Democrats and Republicans alike have tried to portray Mitt Romney as a “flip-flopper” who changes his positions on crucial issues over time. But in 2012, Romney’s inoculated himself against these charges with a more nuanced tactic: taking positions that are so vague as to be adaptable to any situation.
The most recent example is Medicare, where the Romney campaign released a heavily misleading memo on Monday that, in addition to other odd claims, simultaneously called out the White House for not reducing Medicare spending then attacked them for doing exactly that in the very same paragraph.
In fact, Romney has been attacking President Obama from both sides on Medicare funding for months. And while it’s a clear contradiction, there’s no decisive way to evaluate just which side of the issue he’s on thanks to a vague proposal that withholds key details. Romney has suggested replacing Medicare with a voucher system in which seniors are allowed to choose between private insurance and a competing public plan and then receive federal help to pay for the coverage. But unlike the House GOP’s budget — the so-called Ryan Plan — Romney has declined to offer any specifics on how big those subsidies would be.
The Romney camp declined to provide any solid numbers when asked by TPM; a spokeswoman instead quoted a Romney speech from this month in which he said companies would “compete to offer insurance coverage at the lowest possible price. Seniors will then receive government support to ensure they can afford that coverage.”
The result of this ambiguity? Romney has wide leverage to tailor his message according to what’s politically convenient. Ask Romney whether Americans should be worried about cuts to their benefits in senior-heavy Florida, and he responds: “We will never go after Medicare or Social Security. We will protect those programs.” Ask him at a gathering of spending-slashing enthusiasts like CPAC, and he insists he will “slow the growth rate in benefits for higher-income retirees” and that “we can’t afford to avoid these entitlement challenges any longer.” Given Romney’s broad pledges to dramatically reduce overall spending while increasing the military budget and lowering taxes, major cuts to Medicare would almost certainly be required. But he has an easy out as long as he refrains from giving any more information.
The same goes for Romney’s tax plan, where he has pledged to reduce tax rates across the board by 20 percent by cutting tax breaks that favor the wealthy and reducing overall spending. Which tax expenditures and spending programs would be cut? Not clear. Which current breaks for middle- and working-class Americans are off limits? Also not clear.
The result, once again: Romney can brush off any attacks on his plan as uninformed. And he did just that this month when pressed over an independent analysis that his tax breaks would add to the deficit and likely require tax increases on some low-income Americans.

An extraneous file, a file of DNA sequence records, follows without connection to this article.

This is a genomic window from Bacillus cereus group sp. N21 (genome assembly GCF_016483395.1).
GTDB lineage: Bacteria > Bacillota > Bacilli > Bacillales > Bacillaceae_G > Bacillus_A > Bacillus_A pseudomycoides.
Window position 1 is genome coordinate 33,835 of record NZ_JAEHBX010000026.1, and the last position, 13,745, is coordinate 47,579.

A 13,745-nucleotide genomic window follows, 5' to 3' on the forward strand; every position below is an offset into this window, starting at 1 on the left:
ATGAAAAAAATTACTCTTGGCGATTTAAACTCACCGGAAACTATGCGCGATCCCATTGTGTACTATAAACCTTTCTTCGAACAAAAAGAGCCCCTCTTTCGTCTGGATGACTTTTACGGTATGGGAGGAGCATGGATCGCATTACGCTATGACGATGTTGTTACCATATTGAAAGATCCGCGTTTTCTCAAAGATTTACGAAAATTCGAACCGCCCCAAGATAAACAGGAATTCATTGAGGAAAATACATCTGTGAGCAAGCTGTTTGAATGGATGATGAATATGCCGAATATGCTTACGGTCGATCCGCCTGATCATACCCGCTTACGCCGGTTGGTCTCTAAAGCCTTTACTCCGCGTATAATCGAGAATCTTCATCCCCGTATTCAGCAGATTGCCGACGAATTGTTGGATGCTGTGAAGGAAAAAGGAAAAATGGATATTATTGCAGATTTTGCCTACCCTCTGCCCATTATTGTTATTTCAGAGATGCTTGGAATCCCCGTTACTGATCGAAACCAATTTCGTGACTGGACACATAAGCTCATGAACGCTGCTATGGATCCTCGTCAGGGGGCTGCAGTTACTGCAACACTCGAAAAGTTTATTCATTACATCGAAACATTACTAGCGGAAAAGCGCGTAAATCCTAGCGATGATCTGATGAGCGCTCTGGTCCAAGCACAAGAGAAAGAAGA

“I think it’s interesting for the groups to try and score it because it can’t be scored because those kind of details have to be worked out with Congress and we have a wide array of options,” Romney said.
In the case of Romney’s Medicare and tax proposals, he’s being judged against a hypothetical policy change. But in the case of his confusing position on the auto bailout, he has to explain actual results — a thriving Detroit that he warned would be devastated if it received federal cash.
Romney offered up an extremely nuanced take while campaigning in Michigan last month, insisting that a Romney White House would have rescued the auto industry, even if it meant some federal help to make sure they survived bankruptcy. But because he’s declined to get specific as to how far this help would have gone — especially on the question of the most important element of Obama’s bankruptcy solution, direct loans to companies — he can simultaneously tell conservatives he opposes bailouts and tell Michigan auto workers that he would never have stood idly by while Detroit went under. Yet again, it’s virtually impossible to tell what he would have actually done given his public statements, which are filled with so many qualifiers, caveats and outs that they could be twisted to appeal to almost any audience.
Taken together, all three proposals follow a clear pattern. Step one: Take a popular conservative idea (Medicare vouchers, tax cuts, bankruptcy for failing companies). Step two: Leave out a critical piece of information (subsidy levels, spending cuts, federal aid). Step three: Emphasize whichever step works best with the audience in question.
Benjy Sarlin is a reporter for Talking Points Memo and co-writes the campaign blog, TPM2012. He previously reported for The Daily Beast/Newsweek as their Washington Correspondent and covered local politics for the New York Sun.